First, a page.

Here is how the confusion arose: In the oldest EEG literature dating back to the 1920s, Greek letters such as alpha, beta, theta, and gamma were used to classify EEG waves falling into specific frequency ranges, with "theta" generally meaning a range of about 4–7 cycles per second (Hz). In the 1930s–1950s, a very strong rhythmic oscillation pattern was discovered in the hippocampus of cats and rabbits (Green & Arduini, 1954). In these species, the hippocampal oscillations fell mostly into the 4–6 Hz frequency range, so they were referred to as "theta" oscillations. Later, hippocampal oscillations of the same type were observed in rats; however, the frequency of rat hippocampal EEG oscillations averaged about 8 Hz and rarely fell below 6 Hz. Thus the rat hippocampal EEG oscillation should not, strictly speaking, have been called a "theta rhythm". However the term "theta" had already become so strongly associated with hippocampal oscillations that it continued to be used even for rats. Over the years this association has come to be stronger than the original association with a specific frequency range, but the original meaning also persists.
The upshot is that "theta" can mean either of two things:
The first meaning is usually intended in literature that deals with rats or mice, while the second meaning is usually intended in studies of human EEG recorded using electrodes glued to the scalp. In general, it is not safe to assume that observations of "theta" in the human EEG have any relationship to the "hippocampal theta rhythm". Scalp EEG is generated almost entirely by the cerebral cortex, and even if it falls into a certain frequency range, this cannot be taken to indicate that it has any functional dependence on the hippocampus.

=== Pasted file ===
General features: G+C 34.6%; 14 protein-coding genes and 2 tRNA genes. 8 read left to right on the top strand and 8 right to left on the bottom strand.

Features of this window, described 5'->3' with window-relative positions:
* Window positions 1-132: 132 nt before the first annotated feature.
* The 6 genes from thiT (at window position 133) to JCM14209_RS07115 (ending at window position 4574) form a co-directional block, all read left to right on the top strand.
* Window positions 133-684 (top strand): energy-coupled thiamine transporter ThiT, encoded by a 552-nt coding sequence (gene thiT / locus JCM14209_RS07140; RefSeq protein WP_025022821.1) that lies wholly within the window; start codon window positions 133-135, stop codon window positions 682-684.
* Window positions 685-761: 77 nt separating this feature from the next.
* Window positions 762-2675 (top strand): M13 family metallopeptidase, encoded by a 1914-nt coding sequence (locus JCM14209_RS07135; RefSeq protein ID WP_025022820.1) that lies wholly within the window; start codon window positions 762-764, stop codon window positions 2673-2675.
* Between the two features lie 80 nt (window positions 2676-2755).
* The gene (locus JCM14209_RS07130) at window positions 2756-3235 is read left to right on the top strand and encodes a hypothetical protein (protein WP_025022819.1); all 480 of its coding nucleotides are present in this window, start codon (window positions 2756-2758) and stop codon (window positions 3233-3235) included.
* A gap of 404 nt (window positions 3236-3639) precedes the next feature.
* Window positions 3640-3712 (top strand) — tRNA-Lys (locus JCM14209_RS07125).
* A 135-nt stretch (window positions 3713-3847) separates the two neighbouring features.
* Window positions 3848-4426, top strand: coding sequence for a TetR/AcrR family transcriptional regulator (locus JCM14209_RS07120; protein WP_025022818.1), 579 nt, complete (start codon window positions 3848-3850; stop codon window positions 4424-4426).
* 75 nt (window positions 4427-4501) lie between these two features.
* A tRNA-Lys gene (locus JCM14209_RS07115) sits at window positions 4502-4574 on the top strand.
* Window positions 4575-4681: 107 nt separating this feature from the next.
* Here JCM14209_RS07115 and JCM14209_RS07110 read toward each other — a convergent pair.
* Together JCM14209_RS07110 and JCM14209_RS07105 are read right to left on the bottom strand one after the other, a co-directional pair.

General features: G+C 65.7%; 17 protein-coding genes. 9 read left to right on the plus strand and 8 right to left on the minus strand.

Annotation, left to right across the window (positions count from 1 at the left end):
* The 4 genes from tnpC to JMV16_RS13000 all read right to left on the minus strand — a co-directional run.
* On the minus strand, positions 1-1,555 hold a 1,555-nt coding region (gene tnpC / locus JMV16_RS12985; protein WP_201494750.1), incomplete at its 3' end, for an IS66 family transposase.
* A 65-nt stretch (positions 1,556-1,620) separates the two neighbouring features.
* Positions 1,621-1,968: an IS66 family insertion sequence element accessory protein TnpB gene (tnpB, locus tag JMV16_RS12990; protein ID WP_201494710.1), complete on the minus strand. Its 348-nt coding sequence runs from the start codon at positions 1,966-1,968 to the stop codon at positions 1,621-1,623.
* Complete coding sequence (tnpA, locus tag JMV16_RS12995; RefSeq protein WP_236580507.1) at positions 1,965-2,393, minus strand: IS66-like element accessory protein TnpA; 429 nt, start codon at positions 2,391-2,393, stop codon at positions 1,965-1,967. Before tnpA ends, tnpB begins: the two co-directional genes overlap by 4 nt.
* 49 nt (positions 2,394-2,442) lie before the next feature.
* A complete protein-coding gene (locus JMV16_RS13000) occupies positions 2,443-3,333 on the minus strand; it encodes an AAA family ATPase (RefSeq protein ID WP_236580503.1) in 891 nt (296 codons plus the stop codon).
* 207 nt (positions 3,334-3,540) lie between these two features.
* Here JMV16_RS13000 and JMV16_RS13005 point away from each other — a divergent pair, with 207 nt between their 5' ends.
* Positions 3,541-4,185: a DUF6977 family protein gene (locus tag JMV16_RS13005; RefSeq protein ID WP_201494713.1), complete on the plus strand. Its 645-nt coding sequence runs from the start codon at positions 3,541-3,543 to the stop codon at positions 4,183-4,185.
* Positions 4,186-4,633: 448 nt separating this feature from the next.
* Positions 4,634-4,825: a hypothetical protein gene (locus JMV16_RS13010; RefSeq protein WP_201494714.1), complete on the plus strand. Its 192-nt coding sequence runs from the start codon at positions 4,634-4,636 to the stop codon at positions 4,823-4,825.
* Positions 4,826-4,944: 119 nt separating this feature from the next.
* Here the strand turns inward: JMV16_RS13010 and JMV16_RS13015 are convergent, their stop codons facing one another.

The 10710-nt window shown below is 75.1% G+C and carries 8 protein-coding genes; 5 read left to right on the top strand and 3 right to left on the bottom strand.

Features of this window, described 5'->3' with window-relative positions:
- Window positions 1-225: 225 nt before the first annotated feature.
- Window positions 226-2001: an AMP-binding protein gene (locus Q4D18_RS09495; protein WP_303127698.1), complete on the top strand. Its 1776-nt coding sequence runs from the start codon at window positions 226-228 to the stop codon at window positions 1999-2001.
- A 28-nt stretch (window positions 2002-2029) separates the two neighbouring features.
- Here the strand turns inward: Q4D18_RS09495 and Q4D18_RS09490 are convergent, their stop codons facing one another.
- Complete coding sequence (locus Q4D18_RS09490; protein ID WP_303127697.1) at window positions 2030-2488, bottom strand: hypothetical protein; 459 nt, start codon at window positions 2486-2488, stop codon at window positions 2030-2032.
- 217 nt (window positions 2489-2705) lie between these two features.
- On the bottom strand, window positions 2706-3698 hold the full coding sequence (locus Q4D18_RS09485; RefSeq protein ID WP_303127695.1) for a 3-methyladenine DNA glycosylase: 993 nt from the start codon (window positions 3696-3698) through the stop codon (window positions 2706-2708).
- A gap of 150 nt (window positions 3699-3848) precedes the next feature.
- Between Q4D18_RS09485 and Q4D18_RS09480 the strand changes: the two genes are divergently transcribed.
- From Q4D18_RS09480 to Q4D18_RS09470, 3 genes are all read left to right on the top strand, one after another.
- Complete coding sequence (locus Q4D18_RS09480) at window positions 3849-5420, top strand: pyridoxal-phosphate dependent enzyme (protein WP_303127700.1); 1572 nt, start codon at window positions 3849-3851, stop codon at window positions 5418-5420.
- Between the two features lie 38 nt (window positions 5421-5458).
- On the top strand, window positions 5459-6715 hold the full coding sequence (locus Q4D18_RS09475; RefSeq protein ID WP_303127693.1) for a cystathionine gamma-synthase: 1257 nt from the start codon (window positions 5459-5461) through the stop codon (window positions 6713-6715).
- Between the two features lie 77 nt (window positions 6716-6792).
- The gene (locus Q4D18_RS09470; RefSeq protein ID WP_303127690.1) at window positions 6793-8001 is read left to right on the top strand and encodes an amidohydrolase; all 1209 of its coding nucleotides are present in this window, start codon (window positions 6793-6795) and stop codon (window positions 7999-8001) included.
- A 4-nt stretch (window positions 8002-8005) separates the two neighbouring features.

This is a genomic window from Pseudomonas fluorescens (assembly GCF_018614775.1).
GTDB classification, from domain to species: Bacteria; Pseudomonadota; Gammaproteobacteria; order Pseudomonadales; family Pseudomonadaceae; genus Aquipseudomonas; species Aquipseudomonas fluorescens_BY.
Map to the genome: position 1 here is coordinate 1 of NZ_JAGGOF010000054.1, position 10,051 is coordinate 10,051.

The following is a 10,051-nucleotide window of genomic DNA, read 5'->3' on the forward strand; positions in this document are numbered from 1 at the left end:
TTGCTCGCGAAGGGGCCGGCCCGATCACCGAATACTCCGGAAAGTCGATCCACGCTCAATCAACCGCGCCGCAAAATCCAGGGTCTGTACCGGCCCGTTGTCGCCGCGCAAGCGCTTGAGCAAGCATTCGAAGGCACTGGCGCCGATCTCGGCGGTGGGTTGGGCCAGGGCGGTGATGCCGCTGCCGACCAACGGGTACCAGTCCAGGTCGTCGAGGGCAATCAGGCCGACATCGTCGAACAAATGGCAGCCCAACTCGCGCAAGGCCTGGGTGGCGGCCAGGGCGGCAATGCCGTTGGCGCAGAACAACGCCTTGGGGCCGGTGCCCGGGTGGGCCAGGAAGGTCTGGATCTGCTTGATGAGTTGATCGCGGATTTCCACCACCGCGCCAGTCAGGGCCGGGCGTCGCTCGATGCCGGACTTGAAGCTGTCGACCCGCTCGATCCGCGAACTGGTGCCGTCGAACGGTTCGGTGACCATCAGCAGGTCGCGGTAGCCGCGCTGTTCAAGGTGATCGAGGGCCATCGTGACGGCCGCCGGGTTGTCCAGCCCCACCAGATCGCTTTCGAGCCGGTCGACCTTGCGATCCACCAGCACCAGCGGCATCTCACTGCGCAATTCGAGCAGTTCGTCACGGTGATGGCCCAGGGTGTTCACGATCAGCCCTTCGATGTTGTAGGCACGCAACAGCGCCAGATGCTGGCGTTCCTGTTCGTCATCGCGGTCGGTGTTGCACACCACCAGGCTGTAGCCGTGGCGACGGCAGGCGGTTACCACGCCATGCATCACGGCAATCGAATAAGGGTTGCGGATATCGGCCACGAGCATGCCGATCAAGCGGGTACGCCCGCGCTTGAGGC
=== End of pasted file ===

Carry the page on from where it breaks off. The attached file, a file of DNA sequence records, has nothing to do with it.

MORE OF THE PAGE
Because of its densely packed neural layers, the hippocampus generates some of the largest EEG signals of any brain structure. In some situations the EEG is dominated by regular waves at 4–10 Hz, often continuing for many seconds. This EEG pattern is known as the hippocampal theta rhythm. It has also been called Rhythmic Slow Activity (RSA), to contrast it with the Large Irregular Activity (LIA) that usually dominates the hippocampal EEG when theta is not present.
In rats, hippocampal theta is seen mainly in two conditions: first, when an animal is running, walking, or in some other way actively interacting with its surroundings; second, during REM sleep (Vanderwolf, 1969). The frequency of the theta waves increases as a function of running speed, starting at about 6.5 Hz on the low end, and increasing to about 9 Hz at the fastest running speeds, although higher frequencies are sometimes seen for brief high-velocity movements such as jumps across wide gaps. In larger species of animals, theta frequencies are generally lower. The behavioral dependency also seems to vary by species: in cats and rabbits, theta is often observed during states of motionless alertness. This has been reported for rats as well, but only when they are fearful (Sainsbury et al., 1987).